This information is provided by the National Institutes of Health (NIH) Genetic and Rare Diseases Information Center (GARD).
Chondrodysplasia punctata 1, X-linked recessive (CDPX1) is a genetic disorder present from birth that affects bone and cartilage development. On x-ray, infants with CDPX1 have characteristic spots at the ends of their bones. These spots are called chondrodysplasia punctata or stippled epiphyses and typically disappear between ages 2 and 3. Additional common features of CDPX1 are shortened fingers and a flattened nose. Some people with this condition have breathing abnormalities, hearing loss, abnormalities of the spinal bones in the neck, and intellectual delays.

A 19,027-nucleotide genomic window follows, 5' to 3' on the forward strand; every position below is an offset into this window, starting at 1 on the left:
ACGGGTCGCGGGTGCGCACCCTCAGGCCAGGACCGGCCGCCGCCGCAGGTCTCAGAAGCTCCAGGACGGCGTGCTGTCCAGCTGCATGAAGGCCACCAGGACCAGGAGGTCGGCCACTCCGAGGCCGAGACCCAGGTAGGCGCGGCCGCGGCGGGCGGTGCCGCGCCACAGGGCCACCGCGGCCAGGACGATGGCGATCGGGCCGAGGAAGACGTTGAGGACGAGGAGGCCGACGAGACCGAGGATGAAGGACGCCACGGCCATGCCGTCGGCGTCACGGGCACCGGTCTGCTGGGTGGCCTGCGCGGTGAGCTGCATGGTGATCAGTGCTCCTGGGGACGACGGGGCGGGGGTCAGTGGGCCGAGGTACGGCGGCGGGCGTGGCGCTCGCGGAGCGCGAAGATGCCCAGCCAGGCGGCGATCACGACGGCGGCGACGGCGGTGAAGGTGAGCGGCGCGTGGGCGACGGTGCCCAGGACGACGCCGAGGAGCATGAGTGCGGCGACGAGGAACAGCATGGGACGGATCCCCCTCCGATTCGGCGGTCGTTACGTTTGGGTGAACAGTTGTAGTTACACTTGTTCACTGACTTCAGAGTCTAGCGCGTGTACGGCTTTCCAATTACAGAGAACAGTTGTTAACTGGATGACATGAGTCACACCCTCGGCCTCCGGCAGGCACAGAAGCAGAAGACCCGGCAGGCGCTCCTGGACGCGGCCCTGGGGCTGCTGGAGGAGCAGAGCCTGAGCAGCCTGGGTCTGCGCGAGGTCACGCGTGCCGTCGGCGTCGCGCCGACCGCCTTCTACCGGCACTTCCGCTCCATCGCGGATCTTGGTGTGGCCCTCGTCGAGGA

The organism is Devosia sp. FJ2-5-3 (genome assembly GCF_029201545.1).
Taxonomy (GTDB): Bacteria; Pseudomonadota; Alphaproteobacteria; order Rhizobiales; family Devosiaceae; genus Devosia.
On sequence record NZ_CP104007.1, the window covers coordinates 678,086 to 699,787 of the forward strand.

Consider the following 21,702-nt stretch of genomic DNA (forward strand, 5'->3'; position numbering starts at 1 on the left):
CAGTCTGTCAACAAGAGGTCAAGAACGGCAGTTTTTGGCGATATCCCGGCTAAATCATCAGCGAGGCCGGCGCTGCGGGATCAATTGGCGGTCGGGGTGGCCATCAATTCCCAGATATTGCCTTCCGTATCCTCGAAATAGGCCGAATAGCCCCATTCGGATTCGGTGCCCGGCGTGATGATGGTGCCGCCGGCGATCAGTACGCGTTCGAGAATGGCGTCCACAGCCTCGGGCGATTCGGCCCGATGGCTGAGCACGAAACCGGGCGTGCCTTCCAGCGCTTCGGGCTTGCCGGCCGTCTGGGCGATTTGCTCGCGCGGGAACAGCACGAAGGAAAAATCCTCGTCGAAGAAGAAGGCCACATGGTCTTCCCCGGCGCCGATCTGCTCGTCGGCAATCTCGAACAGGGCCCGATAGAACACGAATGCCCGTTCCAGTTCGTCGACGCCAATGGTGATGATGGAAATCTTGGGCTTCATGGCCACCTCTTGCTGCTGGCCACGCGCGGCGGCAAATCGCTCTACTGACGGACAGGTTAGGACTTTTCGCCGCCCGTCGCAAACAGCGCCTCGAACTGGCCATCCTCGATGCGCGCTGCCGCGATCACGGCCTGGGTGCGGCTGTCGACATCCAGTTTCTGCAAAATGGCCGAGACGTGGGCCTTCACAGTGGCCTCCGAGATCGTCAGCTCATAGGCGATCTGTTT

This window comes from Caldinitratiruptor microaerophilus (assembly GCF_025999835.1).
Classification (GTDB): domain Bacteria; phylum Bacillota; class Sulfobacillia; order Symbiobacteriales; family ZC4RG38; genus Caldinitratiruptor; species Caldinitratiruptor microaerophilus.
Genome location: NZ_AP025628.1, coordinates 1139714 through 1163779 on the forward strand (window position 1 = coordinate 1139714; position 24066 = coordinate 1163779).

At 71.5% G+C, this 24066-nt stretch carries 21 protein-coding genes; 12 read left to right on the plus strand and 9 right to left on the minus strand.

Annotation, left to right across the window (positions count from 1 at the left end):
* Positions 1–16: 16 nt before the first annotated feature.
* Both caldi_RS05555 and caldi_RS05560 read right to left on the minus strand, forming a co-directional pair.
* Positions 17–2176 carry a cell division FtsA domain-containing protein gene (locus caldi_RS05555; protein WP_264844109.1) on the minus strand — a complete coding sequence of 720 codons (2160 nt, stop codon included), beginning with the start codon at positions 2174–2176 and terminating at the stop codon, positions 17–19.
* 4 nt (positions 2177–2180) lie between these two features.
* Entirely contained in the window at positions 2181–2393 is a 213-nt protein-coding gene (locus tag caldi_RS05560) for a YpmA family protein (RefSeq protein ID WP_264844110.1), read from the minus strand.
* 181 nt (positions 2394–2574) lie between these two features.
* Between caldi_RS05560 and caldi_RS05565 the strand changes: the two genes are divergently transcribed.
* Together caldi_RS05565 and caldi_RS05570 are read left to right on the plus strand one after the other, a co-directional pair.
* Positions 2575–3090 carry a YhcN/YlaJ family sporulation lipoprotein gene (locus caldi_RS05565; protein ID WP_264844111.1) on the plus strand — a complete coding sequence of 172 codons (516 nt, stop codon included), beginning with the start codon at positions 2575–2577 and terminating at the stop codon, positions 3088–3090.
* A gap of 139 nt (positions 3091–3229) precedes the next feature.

CDPX1 is caused by mutations in the ARSE gene, which is located on the X chromosome. This condition is inherited in an X-linked recessive manner and occurs almost exclusively in males. Most affected individuals have a normal lifespan, although some individuals experience complications that can be life-threatening. Although there is no specific treatment or cure for CDPX1, there are ways to manage symptoms. A team of doctors or specialists is often needed to figure out the treatment options for each person.
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